Distributed by Warner Brothers Pictures
Directed by William A. Seiter
Premiere: March 18, 1923
Cast: Claire Windsor (Leila Morton), Kenneth Harlan (David Graham), Hobart Bosworth (John Morton), Walter Long ("Big Hex"), Pauline Starke (Hetty), Alec B. Francis (Reverend Bradley), Margaret Seddon (Mrs. Graham), George Cooper (Jude), Winter Hall (Doc Graham), Cyril Chadwick (Mark Hanford)
"The Little Church Around the Corner" has the look and feel of a story that would have been a perfect vehicle for D.W. Griffith. The opening credits to the movie state that it is "by Olga Printzlau" and "from the play by Marion Russell." Vintage reviews state that it is based on a 1902 melodrama by Charles F. Blaney. Either way, it certainly reflects the turn-of-the-century period much more so than the emerging flapper era in 1923 when it was released. Some of the elements we tend to associate with Griffith - "quaintness," "small town," "religious values," "morality lessons," and the signature ending of a "race to rescue" are all present in this film. However, although an enjoyable film to watch, one can't help but wonder how it would have been differently and better in the hands of the Master rather than director William Seiter. Still, Seiter was a very competent and prolific director who continued directing until 1954 with some relatively good films and some not so good. It is reported that one prominent actress of the 1930s referred to Seiter as the most unimaginative director she'd ever worked with (1) . . . thus making our curiosity even greater in imagining how Griffith's hand would have crafted this story for the screen.
Actually, the early scenes of the movie with our leading characters as children are some of the most compelling in the movie. Little David Graham, who lost his father in a mining accident, is destined to be a minister one day. His message to the other kids that "you can't think wrong and do right" is conveyed not only in his daily actions but through regular Sunday morning worship services that he leads for kids in a local barn. We see his beliefs lived out as he deals with the local bully, "Big Hex," who not only taunts and terrorizes David, but the other kids, as well. David observes Hex take an apple away from Hetty, a little girl who can't talk. When David intervenes, Hex slaps him and tells him to go ahead and turn the other cheek so he can slap him again. David responds, "It would only give you the chance to be worse than you are."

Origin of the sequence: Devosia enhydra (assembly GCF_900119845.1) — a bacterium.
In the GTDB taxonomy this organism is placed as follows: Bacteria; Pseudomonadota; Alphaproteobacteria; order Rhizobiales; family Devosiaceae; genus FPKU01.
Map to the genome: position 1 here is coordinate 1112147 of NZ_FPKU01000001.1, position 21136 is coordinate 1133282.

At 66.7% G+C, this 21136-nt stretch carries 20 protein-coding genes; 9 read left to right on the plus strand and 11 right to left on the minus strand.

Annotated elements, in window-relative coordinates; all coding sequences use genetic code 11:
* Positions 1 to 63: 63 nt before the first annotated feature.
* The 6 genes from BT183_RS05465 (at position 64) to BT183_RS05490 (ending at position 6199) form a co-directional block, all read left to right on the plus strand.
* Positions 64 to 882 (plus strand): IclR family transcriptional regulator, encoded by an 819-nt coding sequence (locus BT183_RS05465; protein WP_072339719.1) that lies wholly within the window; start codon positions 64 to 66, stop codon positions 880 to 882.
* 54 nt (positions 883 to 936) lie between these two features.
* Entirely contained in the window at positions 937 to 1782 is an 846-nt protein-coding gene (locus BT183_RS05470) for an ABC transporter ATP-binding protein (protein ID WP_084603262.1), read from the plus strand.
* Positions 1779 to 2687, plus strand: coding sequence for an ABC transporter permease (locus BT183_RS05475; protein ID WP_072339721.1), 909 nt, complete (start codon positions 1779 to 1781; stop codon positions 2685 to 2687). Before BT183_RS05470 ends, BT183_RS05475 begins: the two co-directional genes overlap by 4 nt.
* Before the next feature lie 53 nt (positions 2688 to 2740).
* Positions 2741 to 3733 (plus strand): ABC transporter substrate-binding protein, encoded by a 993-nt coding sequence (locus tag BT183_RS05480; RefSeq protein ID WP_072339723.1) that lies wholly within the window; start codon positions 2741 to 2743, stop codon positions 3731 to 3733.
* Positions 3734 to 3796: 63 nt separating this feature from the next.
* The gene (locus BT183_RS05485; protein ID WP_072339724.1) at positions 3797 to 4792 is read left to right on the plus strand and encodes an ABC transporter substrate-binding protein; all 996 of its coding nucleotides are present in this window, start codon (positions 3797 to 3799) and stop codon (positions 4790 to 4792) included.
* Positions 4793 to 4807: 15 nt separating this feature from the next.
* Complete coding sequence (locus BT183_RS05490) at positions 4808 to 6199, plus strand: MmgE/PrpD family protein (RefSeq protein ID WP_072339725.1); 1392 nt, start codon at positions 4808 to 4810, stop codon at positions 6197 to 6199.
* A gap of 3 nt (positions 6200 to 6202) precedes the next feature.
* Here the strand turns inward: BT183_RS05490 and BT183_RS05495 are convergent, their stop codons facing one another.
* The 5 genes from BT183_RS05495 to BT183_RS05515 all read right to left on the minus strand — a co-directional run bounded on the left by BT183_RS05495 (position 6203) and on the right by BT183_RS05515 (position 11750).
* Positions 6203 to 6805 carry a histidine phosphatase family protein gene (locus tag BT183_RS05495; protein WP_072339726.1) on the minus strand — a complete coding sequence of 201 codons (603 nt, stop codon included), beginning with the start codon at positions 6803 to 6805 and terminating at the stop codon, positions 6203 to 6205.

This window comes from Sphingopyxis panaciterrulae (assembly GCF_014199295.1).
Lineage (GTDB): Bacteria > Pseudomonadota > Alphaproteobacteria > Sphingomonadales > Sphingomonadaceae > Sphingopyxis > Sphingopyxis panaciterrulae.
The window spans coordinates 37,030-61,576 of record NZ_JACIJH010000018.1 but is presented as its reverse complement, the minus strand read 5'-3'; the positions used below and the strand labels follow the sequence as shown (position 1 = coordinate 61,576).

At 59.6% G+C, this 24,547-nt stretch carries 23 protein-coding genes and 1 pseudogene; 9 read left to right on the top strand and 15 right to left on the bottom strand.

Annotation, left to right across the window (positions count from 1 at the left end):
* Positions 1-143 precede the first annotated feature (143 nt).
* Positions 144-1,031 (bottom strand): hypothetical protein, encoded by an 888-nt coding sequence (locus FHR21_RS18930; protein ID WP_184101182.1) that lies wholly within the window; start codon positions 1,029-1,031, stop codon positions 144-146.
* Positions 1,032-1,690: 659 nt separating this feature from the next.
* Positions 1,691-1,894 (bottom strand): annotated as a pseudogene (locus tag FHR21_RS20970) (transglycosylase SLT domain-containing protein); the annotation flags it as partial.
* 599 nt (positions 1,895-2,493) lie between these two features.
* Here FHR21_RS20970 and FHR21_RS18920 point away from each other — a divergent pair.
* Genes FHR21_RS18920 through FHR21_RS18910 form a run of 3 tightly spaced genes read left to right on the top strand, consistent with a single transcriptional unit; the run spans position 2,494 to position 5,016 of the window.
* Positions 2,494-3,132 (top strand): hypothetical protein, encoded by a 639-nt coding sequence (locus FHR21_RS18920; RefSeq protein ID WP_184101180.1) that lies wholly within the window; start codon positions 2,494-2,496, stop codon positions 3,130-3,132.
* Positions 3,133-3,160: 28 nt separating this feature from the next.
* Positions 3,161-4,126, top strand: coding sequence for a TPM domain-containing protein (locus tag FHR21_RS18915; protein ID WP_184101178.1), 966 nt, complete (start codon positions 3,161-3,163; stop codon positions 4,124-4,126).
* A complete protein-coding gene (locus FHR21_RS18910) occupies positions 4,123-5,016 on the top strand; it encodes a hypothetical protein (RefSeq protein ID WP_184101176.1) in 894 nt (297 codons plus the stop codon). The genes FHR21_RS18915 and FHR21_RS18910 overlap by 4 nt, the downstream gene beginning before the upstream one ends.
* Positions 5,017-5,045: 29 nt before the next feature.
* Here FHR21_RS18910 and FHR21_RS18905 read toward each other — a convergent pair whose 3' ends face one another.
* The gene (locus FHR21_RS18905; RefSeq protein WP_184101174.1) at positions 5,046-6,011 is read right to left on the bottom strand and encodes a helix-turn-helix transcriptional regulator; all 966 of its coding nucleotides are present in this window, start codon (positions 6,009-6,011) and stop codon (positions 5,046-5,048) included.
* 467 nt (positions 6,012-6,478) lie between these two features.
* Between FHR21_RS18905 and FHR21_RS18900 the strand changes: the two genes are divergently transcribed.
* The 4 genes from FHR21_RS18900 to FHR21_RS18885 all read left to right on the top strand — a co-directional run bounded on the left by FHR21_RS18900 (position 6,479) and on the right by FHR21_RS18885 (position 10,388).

But David has his limits, too. As he and Hetty walk away with David's dog, Hex shows off in front of a group of other boys by throwing a large rock and hitting the dog. David's temper flares, and he fights Hex, beating him and warning him never to harm another dog.
Hex doesn't give up, though, he forcibly drags Hetty into David's Sunday morning worship service and says, "If you believe what you say, make Hetty talk." Although Hetty tries, she can't. Hex succeeds in turning many of the kids against David, and several get up and leave the service. He tells Hetty it was his fault. "I was full of hate. You can't think wrong and do right - but keep your faith, Hetty, and one day you'll speak."
Something good does come out of this episode, though. The wealthy John Morton has come to visit the mine that heowns. An intertitle makes it abundantly clear where Morton stands regarding church - "To John Morton, Sunday morning just meant an opportunity to inspect his mines." However, his young daughter, Leila, wanders into the barnand observes the episode between Hex and David. She remains, apparently taken with this upstanding young man. Her father comes looking for her and - coincidentally - David's foster father arrives. The men discuss David's future,and - since David's father lost his life working in Morton's mine - Morton says he will take on the expense of David's education, and he goes to live with Morton.
Thus the story begins, and when we next see David and Leila, David is a minister, and Leila a very pretty young girl deeply in love with him. As noted earlier, the story up to this point has been very compelling - we are always moved to see "good vs. evil," and with a well-defined "hero" in David and an evil bully in "Hex," laced with the pretty girl - Leila - and another who is pitiable - Hetty - you've got a pretty good mix for a story.
Unfortunately, these elements are not used to their best advantage - the story's good, but there's more potential here than is realized. The first "dilemma" we encounter is when David, as an adult minister, agonizes over whether he should go back to "his people" at the mines or remain with the wealthy and accept Rev. Bradley's invitation to assume a position at his local church. Leila wishes to stay among the rich and reasons to David, "Teach the rich charity as you have taught me love." He concedes.